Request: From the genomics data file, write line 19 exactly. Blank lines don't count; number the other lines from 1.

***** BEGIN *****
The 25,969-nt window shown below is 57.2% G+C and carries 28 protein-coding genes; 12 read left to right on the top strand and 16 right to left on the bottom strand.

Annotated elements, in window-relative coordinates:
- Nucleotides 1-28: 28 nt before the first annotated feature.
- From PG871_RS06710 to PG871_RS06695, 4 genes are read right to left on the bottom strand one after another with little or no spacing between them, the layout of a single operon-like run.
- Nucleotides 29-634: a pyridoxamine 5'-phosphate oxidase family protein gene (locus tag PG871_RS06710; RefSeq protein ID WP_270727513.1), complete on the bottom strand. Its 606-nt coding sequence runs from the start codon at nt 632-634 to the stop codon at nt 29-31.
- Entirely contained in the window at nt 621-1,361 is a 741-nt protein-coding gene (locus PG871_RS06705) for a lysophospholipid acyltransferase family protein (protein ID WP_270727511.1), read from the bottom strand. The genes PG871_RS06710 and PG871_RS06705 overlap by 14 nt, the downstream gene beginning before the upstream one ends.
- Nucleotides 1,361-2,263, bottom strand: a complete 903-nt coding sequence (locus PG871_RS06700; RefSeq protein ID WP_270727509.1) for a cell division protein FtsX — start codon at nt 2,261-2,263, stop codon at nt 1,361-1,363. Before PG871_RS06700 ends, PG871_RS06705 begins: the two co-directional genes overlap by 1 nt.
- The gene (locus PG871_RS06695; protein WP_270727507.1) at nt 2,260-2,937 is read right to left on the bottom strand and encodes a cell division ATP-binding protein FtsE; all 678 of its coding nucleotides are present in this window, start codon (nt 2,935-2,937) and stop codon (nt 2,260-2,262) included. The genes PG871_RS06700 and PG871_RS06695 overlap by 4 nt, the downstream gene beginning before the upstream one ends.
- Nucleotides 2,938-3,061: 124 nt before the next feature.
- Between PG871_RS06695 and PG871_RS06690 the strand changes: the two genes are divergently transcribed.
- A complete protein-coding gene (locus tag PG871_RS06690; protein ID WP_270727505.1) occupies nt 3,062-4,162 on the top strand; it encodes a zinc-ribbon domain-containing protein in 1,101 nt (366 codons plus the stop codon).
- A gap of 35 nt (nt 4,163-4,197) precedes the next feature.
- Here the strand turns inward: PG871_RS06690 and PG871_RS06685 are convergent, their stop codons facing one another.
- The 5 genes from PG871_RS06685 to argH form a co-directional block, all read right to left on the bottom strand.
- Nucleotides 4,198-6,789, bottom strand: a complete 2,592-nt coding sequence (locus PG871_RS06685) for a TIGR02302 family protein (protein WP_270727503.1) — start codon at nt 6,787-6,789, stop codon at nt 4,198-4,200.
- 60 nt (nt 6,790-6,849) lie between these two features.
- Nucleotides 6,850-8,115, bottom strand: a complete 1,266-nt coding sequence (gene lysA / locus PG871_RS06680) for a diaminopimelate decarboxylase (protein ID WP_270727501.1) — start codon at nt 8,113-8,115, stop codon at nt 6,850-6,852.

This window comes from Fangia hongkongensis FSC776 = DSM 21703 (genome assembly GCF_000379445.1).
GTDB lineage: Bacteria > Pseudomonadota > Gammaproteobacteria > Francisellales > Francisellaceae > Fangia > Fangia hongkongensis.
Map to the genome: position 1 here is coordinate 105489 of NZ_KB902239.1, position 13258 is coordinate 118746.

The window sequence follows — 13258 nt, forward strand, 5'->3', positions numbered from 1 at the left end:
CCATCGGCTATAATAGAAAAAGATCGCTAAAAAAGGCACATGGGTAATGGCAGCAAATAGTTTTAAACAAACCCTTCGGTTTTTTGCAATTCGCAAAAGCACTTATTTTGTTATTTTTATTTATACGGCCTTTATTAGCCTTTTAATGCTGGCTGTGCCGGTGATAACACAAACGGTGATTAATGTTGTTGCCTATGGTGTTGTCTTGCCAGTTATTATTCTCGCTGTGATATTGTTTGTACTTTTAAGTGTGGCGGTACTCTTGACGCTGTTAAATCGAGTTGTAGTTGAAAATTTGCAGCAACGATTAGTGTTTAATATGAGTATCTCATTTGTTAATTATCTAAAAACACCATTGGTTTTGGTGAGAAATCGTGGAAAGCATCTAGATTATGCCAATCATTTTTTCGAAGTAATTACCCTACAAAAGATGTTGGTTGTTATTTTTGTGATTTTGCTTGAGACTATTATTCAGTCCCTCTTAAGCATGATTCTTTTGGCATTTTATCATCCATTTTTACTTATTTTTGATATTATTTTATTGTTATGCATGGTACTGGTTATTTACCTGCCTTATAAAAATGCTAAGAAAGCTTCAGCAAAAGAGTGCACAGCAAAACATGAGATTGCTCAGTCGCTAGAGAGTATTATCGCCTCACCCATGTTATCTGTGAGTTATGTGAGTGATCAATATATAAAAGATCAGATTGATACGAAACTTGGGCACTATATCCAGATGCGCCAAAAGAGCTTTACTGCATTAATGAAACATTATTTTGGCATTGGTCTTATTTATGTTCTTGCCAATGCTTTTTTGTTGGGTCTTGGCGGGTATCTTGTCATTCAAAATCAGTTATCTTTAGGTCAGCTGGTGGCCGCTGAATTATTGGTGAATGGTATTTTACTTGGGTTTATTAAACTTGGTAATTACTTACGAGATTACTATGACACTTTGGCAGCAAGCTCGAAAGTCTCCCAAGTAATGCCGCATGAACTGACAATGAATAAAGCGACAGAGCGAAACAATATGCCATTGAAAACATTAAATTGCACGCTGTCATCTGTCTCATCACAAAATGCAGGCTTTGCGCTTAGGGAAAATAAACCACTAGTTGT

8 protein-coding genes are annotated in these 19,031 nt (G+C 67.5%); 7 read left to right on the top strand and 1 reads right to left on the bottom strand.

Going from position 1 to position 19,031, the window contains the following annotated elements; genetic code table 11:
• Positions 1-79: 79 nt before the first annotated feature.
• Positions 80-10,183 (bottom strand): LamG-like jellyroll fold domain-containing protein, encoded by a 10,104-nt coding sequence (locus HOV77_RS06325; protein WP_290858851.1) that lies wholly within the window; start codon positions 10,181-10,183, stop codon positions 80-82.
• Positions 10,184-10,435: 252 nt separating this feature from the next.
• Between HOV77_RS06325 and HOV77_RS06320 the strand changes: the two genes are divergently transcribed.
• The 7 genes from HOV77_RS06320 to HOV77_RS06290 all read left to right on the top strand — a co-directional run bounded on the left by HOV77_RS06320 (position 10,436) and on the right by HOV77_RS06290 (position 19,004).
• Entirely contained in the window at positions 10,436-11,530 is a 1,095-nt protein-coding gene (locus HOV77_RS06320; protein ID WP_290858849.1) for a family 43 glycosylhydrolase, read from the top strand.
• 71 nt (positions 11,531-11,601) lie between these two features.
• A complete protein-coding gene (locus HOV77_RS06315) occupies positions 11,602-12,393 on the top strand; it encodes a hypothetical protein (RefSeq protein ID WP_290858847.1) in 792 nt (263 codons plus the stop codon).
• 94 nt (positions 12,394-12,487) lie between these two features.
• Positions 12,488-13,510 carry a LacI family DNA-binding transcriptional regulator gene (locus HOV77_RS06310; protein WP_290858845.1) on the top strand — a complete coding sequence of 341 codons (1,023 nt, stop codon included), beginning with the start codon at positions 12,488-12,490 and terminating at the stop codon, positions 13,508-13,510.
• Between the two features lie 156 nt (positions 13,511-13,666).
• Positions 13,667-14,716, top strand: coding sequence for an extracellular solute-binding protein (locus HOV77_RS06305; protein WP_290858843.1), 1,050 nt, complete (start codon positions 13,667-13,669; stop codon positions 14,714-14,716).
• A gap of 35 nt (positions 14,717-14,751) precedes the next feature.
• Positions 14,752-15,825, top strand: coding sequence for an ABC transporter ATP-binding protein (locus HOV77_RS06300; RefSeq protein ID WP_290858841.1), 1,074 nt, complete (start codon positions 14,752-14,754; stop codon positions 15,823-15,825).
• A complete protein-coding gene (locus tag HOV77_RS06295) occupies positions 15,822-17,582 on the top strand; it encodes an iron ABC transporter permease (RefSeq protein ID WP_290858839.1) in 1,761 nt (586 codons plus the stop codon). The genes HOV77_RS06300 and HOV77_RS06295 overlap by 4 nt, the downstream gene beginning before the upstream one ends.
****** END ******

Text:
GTDB lineage: Bacteria > Pseudomonadota > Gammaproteobacteria > Francisellales > Francisellaceae > Fangia > Fangia hongkongensis.